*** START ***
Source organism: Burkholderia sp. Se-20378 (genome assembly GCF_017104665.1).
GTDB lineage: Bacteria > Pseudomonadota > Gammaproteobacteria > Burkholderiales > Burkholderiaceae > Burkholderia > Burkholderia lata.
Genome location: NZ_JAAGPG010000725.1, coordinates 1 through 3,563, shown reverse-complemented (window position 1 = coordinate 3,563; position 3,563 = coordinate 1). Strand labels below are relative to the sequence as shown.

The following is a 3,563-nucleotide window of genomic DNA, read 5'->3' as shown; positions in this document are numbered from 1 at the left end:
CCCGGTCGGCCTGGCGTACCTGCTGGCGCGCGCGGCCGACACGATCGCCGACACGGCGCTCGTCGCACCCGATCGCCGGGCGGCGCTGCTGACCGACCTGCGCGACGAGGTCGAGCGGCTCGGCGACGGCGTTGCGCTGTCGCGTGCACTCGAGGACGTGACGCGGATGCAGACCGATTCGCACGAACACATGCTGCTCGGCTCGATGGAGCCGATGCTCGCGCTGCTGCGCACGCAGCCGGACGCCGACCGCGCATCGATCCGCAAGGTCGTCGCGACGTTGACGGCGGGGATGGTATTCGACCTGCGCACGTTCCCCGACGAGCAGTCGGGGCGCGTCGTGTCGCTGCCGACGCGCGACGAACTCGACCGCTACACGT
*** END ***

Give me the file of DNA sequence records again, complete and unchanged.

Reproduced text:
Source organism: Burkholderia sp. Se-20378 (genome assembly GCF_017104665.1).
GTDB lineage: Bacteria > Pseudomonadota > Gammaproteobacteria > Burkholderiales > Burkholderiaceae > Burkholderia > Burkholderia lata.
Genome location: NZ_JAAGPG010000725.1, coordinates 1 through 3,563, shown reverse-complemented (window position 1 = coordinate 3,563; position 3,563 = coordinate 1). Strand labels below are relative to the sequence as shown.

The following is a 3,563-nucleotide window of genomic DNA, read 5'->3' as shown; positions in this document are numbered from 1 at the left end:
CCCGGTCGGCCTGGCGTACCTGCTGGCGCGCGCGGCCGACACGATCGCCGACACGGCGCTCGTCGCACCCGATCGCCGGGCGGCGCTGCTGACCGACCTGCGCGACGAGGTCGAGCGGCTCGGCGACGGCGTTGCGCTGTCGCGTGCACTCGAGGACGTGACGCGGATGCAGACCGATTCGCACGAACACATGCTGCTCGGCTCGATGGAGCCGATGCTCGCGCTGCTGCGCACGCAGCCGGACGCCGACCGCGCATCGATCCGCAAGGTCGTCGCGACGTTGACGGCGGGGATGGTATTCGACCTGCGCACGTTCCCCGACGAGCAGTCGGGGCGCGTCGTGTCGCTGCCGACGCGCGACGAACTCGACCGCTACACGT